With God in Russia

Kevin Beckman's picture

My parish had a guest celebrant today: Fr. Michael Shields, missionary to Siberia. Today's Gospel reading was the account of Jesus being served by Mary and Martha. Traditional exegesis holds that Martha represents the active apostolic life while Mary represents the contemplative life. Fr. Shields said that the purely contemplative life is a special vocation to which not everyone is called, but that even the most active lay person, priest, or religious must make some time for contemplation; Blessed Teresa of Calcutta's Sisters of Charity spend hours in front of the Blessed Sacrament every day. Prayer is the nourishment of our soul just as food is nourishment for the body. If we don't eat, we sicken and die. If we don't pray, the life of grace in our soul withers and dies. Prayer is also the fuel for our apostolic work. The lay man who works but doesn't pray quickly burns out. The priest who works but doesn't pray will labor much and have little to show for it when he's done. With the typical clarity of the saints, St. Alphonsus Liguori put it this way: "He who prays will be saved. He who does not pray will be damned."

Several lay faithful from Magadan traveled with Fr. Shields to the US to help him with his fund raising for the mission. Many of them had done time in the Gulag when the Soviet Union still existed. One old woman had fashioned a rosary out of trinkets, fishing line, and left over slag from the camp's smelter back when it was still operating as a prison. Another lady had been a prostitute as a teenager and slept in the streets in thirty below weather before being baptized by Fr. Shields as an adult. They had all suffered but they all persevered. The USSR is dead but life is still hard in Siberia. The message of Fr. Shields's homily was that God is greater than our problems. God has been there for the people of Magadan and he'll be there for you. Christianity will not end all of your suffering but it will enable you to endure suffering in a spirit of love and self-sacrifice, just like our Blessed Lord. This doesn't necessarily mean that you will have the emotion of joy in the midst of suffering; consolations like that are a gift from God. If we are faithful, if we keep the commandments and pray, then even in the depths of our pain or loneliness or desolation, there will still be a corner of our soul where we feel peace because our suffering means something. We are loved by God.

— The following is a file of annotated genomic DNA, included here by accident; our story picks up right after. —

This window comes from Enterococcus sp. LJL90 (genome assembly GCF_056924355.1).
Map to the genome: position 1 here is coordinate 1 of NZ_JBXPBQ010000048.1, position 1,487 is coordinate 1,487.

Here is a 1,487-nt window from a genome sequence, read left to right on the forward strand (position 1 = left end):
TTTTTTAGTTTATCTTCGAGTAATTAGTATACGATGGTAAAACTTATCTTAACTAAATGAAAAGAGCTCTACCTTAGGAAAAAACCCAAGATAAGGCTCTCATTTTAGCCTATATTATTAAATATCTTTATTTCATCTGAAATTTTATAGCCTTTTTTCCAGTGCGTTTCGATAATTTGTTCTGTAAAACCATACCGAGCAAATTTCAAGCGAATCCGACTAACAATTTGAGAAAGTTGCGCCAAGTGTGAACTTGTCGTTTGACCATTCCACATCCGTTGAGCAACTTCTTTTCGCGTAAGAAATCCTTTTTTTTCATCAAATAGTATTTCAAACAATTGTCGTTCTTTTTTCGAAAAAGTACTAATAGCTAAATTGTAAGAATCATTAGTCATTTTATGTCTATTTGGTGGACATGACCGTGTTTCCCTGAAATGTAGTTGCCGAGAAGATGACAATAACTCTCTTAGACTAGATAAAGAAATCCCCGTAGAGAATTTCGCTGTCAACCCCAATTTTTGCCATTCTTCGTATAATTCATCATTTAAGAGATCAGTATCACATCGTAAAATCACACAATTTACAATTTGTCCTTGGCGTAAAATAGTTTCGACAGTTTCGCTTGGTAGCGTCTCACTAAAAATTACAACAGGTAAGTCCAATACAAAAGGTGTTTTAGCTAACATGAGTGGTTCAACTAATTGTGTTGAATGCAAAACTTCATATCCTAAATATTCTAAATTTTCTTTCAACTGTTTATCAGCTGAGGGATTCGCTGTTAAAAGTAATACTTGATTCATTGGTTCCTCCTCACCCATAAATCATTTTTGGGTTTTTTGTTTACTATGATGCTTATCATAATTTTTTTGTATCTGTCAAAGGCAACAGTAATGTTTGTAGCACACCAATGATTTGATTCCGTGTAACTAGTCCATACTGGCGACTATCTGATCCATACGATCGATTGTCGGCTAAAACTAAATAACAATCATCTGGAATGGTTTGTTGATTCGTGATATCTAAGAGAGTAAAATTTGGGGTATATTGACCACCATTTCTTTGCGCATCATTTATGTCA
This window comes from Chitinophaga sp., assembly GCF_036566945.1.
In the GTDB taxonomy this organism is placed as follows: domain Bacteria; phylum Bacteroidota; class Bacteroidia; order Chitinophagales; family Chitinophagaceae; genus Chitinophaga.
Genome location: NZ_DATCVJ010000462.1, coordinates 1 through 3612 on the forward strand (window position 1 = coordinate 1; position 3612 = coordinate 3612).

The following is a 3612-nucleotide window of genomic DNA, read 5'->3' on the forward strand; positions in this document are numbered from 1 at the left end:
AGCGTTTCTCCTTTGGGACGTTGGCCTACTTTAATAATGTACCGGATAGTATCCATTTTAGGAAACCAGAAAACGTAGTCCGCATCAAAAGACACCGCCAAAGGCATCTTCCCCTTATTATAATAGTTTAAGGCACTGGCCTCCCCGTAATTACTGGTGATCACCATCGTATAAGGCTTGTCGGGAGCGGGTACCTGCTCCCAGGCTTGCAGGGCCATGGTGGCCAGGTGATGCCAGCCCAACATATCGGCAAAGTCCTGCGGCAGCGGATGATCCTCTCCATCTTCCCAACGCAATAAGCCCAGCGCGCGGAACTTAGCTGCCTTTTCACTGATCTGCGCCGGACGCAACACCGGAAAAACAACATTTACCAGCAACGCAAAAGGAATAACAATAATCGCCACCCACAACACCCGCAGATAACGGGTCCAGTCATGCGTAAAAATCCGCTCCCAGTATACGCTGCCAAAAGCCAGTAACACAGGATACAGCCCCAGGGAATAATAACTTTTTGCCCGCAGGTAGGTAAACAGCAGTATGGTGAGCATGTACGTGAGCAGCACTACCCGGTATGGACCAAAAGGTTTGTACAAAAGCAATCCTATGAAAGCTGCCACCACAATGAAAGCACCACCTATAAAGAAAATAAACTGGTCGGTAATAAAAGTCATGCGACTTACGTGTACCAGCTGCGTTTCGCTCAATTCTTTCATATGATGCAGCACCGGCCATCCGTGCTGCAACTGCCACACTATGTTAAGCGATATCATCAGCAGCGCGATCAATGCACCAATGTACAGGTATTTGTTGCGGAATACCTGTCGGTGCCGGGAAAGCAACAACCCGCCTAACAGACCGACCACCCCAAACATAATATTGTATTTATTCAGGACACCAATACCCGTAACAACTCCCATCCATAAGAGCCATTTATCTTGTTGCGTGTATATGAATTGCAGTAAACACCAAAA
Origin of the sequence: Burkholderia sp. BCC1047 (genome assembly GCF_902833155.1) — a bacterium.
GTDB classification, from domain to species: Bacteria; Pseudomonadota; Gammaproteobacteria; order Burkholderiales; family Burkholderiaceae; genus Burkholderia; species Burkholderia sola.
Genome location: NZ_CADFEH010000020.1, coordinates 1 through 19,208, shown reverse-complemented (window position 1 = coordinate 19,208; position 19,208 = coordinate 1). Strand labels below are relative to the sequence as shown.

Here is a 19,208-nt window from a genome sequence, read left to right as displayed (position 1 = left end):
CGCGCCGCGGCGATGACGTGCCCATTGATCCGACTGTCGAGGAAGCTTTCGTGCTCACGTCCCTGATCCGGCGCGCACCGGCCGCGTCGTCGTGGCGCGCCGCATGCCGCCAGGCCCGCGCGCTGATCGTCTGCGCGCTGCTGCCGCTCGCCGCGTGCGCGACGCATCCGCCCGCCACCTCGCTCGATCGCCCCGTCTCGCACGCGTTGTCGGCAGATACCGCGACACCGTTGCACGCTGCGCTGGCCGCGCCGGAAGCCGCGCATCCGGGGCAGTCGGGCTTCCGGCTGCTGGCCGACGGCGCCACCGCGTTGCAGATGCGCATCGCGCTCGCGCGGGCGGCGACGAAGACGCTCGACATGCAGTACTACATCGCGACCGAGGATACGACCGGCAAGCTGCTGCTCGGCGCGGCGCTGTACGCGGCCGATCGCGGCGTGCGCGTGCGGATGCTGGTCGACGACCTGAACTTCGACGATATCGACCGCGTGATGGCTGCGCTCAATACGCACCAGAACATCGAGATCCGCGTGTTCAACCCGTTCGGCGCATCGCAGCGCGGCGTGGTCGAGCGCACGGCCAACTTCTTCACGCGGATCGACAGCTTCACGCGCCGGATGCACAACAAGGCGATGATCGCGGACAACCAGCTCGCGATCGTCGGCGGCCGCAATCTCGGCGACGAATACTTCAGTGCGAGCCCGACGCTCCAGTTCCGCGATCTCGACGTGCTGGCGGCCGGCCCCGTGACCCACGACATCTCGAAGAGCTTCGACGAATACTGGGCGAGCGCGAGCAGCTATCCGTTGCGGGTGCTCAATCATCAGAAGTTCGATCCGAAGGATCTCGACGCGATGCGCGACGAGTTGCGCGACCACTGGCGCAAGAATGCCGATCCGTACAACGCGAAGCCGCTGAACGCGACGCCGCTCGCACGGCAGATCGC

The title of this entry comes from the memoir of Fr. Walter Ciszek, SJ: With God in Russia. I strongly recommend it.

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